Just follow the steps mentioned below for a yummylicious corned beef and red cabbage sandwich. 

  1. Preheat a slow cooker with 1½ cups water, vinegar, brown sugar, salt, and pepper in it. 
  1. Put the beef brisket in the center of the pot and arrange the red cabbage slices.
  1. Cook for 6 hours with the lid covered. 
  1. After the beef is done, put it on a large plate, wait for 10 minutes, and cut it into slices. 
  1. Strain all the liquid from the cabbage. 
  1. Spread butter on the bread slices and grill each side for a minute. 
  1. On each of the 8 pieces of bread, put a slice of cheese and grill until the cheese melts. 
  1. Top the melted cheese side with slices of corned beef.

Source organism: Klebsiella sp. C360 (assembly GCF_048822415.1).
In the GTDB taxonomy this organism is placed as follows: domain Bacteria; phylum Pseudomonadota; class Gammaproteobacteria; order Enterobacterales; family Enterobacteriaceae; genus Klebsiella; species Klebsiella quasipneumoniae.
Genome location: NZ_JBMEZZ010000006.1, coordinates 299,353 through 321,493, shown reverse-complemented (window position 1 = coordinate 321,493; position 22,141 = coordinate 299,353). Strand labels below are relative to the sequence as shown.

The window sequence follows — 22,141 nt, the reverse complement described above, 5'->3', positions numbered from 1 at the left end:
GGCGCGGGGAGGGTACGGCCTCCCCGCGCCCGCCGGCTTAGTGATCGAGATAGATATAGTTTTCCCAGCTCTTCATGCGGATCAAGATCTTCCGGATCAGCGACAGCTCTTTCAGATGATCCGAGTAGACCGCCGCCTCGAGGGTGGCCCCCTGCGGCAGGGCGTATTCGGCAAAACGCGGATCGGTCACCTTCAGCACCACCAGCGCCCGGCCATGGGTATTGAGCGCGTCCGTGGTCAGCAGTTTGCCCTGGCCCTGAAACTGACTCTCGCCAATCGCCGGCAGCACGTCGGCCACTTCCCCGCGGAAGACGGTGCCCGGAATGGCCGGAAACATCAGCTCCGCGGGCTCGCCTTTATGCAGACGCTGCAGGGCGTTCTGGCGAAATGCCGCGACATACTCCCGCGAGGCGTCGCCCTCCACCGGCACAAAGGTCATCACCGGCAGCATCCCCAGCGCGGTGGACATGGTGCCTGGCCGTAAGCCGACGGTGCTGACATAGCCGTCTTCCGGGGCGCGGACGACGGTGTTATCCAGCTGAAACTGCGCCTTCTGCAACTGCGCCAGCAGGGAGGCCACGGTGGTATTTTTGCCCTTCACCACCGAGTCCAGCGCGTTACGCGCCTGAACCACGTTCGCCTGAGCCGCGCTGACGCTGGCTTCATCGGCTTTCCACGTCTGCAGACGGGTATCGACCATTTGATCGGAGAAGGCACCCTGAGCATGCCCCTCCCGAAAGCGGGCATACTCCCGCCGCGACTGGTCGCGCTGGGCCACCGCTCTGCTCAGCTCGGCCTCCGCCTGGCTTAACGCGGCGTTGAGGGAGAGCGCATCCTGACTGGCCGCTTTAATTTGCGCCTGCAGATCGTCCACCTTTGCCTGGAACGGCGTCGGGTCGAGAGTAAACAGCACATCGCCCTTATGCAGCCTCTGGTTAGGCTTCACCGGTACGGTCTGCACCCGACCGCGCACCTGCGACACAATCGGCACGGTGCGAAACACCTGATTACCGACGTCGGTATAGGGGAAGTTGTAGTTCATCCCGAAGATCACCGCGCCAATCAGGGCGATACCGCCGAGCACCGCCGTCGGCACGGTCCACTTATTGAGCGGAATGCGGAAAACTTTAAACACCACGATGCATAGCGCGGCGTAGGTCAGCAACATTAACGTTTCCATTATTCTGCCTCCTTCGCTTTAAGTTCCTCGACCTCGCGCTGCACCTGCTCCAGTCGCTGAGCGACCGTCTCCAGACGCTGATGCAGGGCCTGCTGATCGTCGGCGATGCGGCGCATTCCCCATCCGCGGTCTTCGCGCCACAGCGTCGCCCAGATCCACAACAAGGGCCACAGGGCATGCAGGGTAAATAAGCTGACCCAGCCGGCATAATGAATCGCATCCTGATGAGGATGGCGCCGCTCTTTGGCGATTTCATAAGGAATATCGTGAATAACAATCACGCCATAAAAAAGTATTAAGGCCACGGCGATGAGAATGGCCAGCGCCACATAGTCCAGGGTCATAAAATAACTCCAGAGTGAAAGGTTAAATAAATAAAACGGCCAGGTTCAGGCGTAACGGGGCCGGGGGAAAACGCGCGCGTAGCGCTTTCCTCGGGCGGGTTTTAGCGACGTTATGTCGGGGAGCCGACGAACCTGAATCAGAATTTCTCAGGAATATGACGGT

1. Add the red cabbage slices and top with the remaining 8 slices of bread.

Side Dishes to Enjoy with Dutch Oven Corned Beef and Cabbage 

If you’re thinking about which side dishes go perfectly with your corned beef and cabbage meal, here are a few ideas. 

  • Dutch oven bread
  • Beer bread
  • Irish soda bread
  • A dipping sauce of spicy mustard

Conclusion 

Once you have made Dutch oven corned beef and cabbage, you’re likely to make it a few more times throughout the year. 

The tenderest and juiciest block of beef brisket along with the flavorful veggies is sure to win the hearts of everyone in the family. 

You have the option to make the dish in a Dutch oven or a crock pot or a pressure cooker. 

Plus, you can tweak the traditional recipes and make a more modern version that would appeal to everyone. 

All in all, it’s a flexible meal, both in terms of ingredients and the cooking method and you can’t go wrong with it!